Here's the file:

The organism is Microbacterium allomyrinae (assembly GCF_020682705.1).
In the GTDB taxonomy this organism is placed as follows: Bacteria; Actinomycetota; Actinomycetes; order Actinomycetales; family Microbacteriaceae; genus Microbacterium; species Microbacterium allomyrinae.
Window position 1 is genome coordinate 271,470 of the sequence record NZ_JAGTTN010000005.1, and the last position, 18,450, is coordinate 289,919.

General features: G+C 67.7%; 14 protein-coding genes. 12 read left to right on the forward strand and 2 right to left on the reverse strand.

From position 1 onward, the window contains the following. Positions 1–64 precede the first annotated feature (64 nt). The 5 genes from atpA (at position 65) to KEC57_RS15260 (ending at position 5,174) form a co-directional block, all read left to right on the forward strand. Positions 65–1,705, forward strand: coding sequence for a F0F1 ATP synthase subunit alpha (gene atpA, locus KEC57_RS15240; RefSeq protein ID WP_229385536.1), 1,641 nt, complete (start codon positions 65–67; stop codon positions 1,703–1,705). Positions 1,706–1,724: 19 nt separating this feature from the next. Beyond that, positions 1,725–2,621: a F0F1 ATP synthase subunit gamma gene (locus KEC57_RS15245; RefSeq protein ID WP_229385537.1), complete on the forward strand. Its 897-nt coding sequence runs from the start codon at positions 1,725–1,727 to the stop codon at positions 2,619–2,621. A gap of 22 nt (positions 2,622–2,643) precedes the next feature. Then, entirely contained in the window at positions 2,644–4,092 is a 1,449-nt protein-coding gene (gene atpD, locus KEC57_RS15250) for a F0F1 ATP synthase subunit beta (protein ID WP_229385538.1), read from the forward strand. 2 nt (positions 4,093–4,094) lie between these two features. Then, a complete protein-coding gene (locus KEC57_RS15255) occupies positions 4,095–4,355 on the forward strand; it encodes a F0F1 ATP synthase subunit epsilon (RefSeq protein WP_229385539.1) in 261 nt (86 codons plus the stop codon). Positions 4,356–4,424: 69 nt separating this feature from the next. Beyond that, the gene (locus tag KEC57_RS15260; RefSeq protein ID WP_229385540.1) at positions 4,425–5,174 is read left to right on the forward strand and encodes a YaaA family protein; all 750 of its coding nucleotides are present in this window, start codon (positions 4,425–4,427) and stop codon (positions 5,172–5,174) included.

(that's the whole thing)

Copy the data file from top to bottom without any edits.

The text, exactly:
The organism is Microbacterium allomyrinae (assembly GCF_020682705.1).
In the GTDB taxonomy this organism is placed as follows: Bacteria; Actinomycetota; Actinomycetes; order Actinomycetales; family Microbacteriaceae; genus Microbacterium; species Microbacterium allomyrinae.
Window position 1 is genome coordinate 271,470 of the sequence record NZ_JAGTTN010000005.1, and the last position, 18,450, is coordinate 289,919.

General features: G+C 67.7%; 14 protein-coding genes. 12 read left to right on the forward strand and 2 right to left on the reverse strand.

From position 1 onward, the window contains the following. Positions 1–64 precede the first annotated feature (64 nt). The 5 genes from atpA (at position 65) to KEC57_RS15260 (ending at position 5,174) form a co-directional block, all read left to right on the forward strand. Positions 65–1,705, forward strand: coding sequence for a F0F1 ATP synthase subunit alpha (gene atpA, locus KEC57_RS15240; RefSeq protein ID WP_229385536.1), 1,641 nt, complete (start codon positions 65–67; stop codon positions 1,703–1,705). Positions 1,706–1,724: 19 nt separating this feature from the next. Beyond that, positions 1,725–2,621: a F0F1 ATP synthase subunit gamma gene (locus KEC57_RS15245; RefSeq protein ID WP_229385537.1), complete on the forward strand. Its 897-nt coding sequence runs from the start codon at positions 1,725–1,727 to the stop codon at positions 2,619–2,621. A gap of 22 nt (positions 2,622–2,643) precedes the next feature. Then, entirely contained in the window at positions 2,644–4,092 is a 1,449-nt protein-coding gene (gene atpD, locus KEC57_RS15250) for a F0F1 ATP synthase subunit beta (protein ID WP_229385538.1), read from the forward strand. 2 nt (positions 4,093–4,094) lie between these two features. Then, a complete protein-coding gene (locus KEC57_RS15255) occupies positions 4,095–4,355 on the forward strand; it encodes a F0F1 ATP synthase subunit epsilon (RefSeq protein WP_229385539.1) in 261 nt (86 codons plus the stop codon). Positions 4,356–4,424: 69 nt separating this feature from the next. Beyond that, the gene (locus tag KEC57_RS15260; RefSeq protein ID WP_229385540.1) at positions 4,425–5,174 is read left to right on the forward strand and encodes a YaaA family protein; all 750 of its coding nucleotides are present in this window, start codon (positions 4,425–4,427) and stop codon (positions 5,172–5,174) included.